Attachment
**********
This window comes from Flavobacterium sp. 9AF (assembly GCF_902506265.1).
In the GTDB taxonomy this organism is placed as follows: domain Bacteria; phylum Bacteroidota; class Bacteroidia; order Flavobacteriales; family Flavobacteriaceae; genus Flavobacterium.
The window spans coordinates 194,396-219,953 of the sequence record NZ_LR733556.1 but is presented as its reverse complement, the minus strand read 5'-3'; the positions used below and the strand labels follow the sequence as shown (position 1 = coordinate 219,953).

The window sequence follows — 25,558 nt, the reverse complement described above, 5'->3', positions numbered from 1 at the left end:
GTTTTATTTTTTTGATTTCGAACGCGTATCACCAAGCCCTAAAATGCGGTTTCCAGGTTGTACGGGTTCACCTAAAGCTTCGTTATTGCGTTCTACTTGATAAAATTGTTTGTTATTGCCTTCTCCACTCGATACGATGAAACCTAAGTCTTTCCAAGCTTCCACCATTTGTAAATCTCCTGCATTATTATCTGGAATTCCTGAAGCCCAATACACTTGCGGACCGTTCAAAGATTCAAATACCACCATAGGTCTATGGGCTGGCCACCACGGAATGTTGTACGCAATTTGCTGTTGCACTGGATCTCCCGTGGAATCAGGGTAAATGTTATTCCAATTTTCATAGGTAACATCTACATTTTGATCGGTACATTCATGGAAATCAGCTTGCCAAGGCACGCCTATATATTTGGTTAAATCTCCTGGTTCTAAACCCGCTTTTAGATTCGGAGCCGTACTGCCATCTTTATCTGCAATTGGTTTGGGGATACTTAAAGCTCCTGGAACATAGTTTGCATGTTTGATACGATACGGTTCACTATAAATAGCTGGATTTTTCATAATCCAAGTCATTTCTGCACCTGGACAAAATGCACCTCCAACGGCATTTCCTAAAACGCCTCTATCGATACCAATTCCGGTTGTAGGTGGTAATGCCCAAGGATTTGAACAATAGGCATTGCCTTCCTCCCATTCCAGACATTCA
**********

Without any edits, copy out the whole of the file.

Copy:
This window comes from Flavobacterium sp. 9AF (assembly GCF_902506265.1).
In the GTDB taxonomy this organism is placed as follows: domain Bacteria; phylum Bacteroidota; class Bacteroidia; order Flavobacteriales; family Flavobacteriaceae; genus Flavobacterium.
The window spans coordinates 194,396-219,953 of the sequence record NZ_LR733556.1 but is presented as its reverse complement, the minus strand read 5'-3'; the positions used below and the strand labels follow the sequence as shown (position 1 = coordinate 219,953).

The window sequence follows — 25,558 nt, the reverse complement described above, 5'->3', positions numbered from 1 at the left end:
GTTTTATTTTTTTGATTTCGAACGCGTATCACCAAGCCCTAAAATGCGGTTTCCAGGTTGTACGGGTTCACCTAAAGCTTCGTTATTGCGTTCTACTTGATAAAATTGTTTGTTATTGCCTTCTCCACTCGATACGATGAAACCTAAGTCTTTCCAAGCTTCCACCATTTGTAAATCTCCTGCATTATTATCTGGAATTCCTGAAGCCCAATACACTTGCGGACCGTTCAAAGATTCAAATACCACCATAGGTCTATGGGCTGGCCACCACGGAATGTTGTACGCAATTTGCTGTTGCACTGGATCTCCCGTGGAATCAGGGTAAATGTTATTCCAATTTTCATAGGTAACATCTACATTTTGATCGGTACATTCATGGAAATCAGCTTGCCAAGGCACGCCTATATATTTGGTTAAATCTCCTGGTTCTAAACCCGCTTTTAGATTCGGAGCCGTACTGCCATCTTTATCTGCAATTGGTTTGGGGATACTTAAAGCTCCTGGAACATAGTTTGCATGTTTGATACGATACGGTTCACTATAAATAGCTGGATTTTTCATAATCCAAGTCATTTCTGCACCTGGACAAAATGCACCTCCAACGGCATTTCCTAAAACGCCTCTATCGATACCAATTCCGGTTGTAGGTGGTAATGCCCAAGGATTTGAACAATAGGCATTGCCTTCCTCCCATTCCAGACATTCA